Or not. Because, let’s face it, Monday’s financial news was dominated by a bunch of things that have dominated it for months. Like Scotland’s upcoming independence vote, China’s wobbly economic data, politicians pledging to do something about US corporate inversions, Japan’s struggling economy and yet more EU/Russia sanction talk. Headlines might promise some of these developments are game-changing, because that’s how you get eyeballs, but in our view, none should cause long-term investors to radically shift course.
We start in Scotland, where a weekend poll showed the “yes” vote pulling ahead for the first time, 51 to 49—and all manner of speculating and hand-wringing followed. Never mind that the pollsters simply tossed out the still-sizeable chunk of undecided voters, making its findings a wee bit dubious. And never mind that the other five major polling sources still show a sizeable (though narrowing) lead for the unionists. One poll was good enough to kick another round of “what if?!” speculation into overdrive—with much of it speculating on the political future of Prime Minister David Cameron and the opposition Labour Party (much of whose traditional support base is in Scotland) should independence win.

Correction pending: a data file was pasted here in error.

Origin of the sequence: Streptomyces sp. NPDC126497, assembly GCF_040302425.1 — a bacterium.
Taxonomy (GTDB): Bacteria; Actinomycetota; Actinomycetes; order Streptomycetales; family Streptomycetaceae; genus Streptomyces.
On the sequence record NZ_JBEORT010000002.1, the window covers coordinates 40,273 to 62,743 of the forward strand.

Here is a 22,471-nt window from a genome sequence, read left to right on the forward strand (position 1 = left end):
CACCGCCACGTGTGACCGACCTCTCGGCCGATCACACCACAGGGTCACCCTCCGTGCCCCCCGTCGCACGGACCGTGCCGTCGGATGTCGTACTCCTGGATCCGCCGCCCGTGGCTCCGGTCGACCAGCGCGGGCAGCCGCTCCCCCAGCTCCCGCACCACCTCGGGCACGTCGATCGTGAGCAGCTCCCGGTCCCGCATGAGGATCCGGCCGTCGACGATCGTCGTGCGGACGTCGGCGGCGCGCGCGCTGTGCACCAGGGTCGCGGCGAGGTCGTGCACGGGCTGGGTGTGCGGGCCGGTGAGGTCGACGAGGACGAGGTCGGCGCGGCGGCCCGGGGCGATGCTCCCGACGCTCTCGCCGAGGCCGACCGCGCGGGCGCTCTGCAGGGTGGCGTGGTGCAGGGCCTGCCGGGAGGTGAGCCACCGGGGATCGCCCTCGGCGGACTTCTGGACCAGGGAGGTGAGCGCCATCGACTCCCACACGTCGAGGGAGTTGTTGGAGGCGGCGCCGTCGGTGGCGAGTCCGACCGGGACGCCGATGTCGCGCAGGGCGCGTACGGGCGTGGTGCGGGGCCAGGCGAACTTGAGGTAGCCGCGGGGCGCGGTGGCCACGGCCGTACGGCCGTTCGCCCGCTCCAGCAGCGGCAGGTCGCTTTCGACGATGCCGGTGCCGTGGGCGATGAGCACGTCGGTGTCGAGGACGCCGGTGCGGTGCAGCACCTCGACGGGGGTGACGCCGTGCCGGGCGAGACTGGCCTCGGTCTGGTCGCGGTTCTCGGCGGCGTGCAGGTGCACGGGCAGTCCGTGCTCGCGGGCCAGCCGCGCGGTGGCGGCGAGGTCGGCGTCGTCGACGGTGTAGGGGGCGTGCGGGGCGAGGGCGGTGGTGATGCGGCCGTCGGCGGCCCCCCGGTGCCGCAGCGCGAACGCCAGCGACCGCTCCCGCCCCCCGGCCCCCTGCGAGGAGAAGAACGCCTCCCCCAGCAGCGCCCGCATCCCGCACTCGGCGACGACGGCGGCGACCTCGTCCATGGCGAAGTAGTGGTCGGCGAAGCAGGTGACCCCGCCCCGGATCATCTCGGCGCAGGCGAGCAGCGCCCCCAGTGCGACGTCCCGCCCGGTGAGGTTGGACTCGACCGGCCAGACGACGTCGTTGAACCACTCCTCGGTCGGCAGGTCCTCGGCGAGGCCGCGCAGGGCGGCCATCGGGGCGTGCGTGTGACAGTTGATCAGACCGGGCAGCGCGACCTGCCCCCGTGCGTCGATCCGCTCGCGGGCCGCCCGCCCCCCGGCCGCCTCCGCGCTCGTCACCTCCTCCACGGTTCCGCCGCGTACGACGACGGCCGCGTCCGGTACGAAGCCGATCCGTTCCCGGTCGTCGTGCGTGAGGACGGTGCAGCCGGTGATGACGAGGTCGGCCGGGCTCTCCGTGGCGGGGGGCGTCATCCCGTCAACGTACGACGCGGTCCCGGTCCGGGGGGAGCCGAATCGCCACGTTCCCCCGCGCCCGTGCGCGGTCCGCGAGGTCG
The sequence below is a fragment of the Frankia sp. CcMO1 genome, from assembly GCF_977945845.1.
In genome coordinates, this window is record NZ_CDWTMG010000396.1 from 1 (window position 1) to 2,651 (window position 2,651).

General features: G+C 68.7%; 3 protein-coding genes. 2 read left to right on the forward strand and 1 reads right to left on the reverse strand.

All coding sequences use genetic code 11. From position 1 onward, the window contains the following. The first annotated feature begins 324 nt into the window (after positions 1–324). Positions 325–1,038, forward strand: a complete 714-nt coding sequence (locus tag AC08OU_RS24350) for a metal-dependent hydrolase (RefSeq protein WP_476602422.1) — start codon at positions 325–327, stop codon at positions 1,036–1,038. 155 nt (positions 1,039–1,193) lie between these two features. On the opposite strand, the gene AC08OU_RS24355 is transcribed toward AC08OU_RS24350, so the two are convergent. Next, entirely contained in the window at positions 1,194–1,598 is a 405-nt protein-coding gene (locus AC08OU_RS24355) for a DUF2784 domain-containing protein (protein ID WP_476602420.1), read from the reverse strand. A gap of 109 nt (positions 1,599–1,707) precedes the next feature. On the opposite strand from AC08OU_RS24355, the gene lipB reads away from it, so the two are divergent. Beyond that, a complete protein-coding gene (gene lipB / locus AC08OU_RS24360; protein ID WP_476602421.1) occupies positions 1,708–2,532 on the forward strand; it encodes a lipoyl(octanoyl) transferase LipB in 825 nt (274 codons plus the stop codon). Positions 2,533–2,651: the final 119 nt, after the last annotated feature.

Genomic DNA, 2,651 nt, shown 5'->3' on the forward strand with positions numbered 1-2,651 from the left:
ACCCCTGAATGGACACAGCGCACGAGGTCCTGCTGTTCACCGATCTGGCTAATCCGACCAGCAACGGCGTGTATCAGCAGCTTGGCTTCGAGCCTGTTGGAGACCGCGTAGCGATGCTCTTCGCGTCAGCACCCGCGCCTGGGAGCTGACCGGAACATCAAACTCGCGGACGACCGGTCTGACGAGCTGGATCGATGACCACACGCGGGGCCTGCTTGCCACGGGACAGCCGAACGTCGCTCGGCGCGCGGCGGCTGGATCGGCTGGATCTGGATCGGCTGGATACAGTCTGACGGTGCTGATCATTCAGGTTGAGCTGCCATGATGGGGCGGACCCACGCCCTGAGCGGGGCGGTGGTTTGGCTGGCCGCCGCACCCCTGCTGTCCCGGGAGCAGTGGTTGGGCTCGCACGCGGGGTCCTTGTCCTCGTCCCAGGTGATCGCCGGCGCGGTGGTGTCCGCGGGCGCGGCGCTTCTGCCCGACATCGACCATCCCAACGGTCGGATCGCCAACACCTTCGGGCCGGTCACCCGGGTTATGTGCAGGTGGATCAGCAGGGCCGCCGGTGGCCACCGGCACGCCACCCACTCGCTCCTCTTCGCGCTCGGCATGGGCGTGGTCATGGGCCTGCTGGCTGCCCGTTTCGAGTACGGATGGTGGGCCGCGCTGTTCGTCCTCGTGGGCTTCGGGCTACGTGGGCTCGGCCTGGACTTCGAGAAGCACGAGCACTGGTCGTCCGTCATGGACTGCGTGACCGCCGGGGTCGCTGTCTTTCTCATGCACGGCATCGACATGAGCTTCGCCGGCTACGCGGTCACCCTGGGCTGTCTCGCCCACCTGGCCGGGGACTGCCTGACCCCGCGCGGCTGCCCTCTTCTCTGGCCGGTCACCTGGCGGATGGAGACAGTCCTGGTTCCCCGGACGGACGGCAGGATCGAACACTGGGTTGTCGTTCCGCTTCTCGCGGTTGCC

Last week, we wrote:
The more time markets have to price in winners and losers, the smaller the chance of some massive surprise—and where Scotland is concerned, time is abundant. Two years have passed since the referendum was scheduled, which means two years of speculation and warnings of the risk associated with independence. Two years of questions about currencies, UK debt management, taxation, North Sea oil revenues, RBS’s address, the future of Team GB at the Olympics, Scotland’s potential EU and eurozone membership and all the rest—and two years of speculation over the answers. Thanks to the widespread discussion, markets are already well aware of most (if not all) possible winners and losers and the wide array of possible outcomes. Every open letter from Scottish business leaders warning of the dire consequences of independence—and every letter from another group of Scottish execs who claim independence will be a boon—is a little gift to the efficient market elves.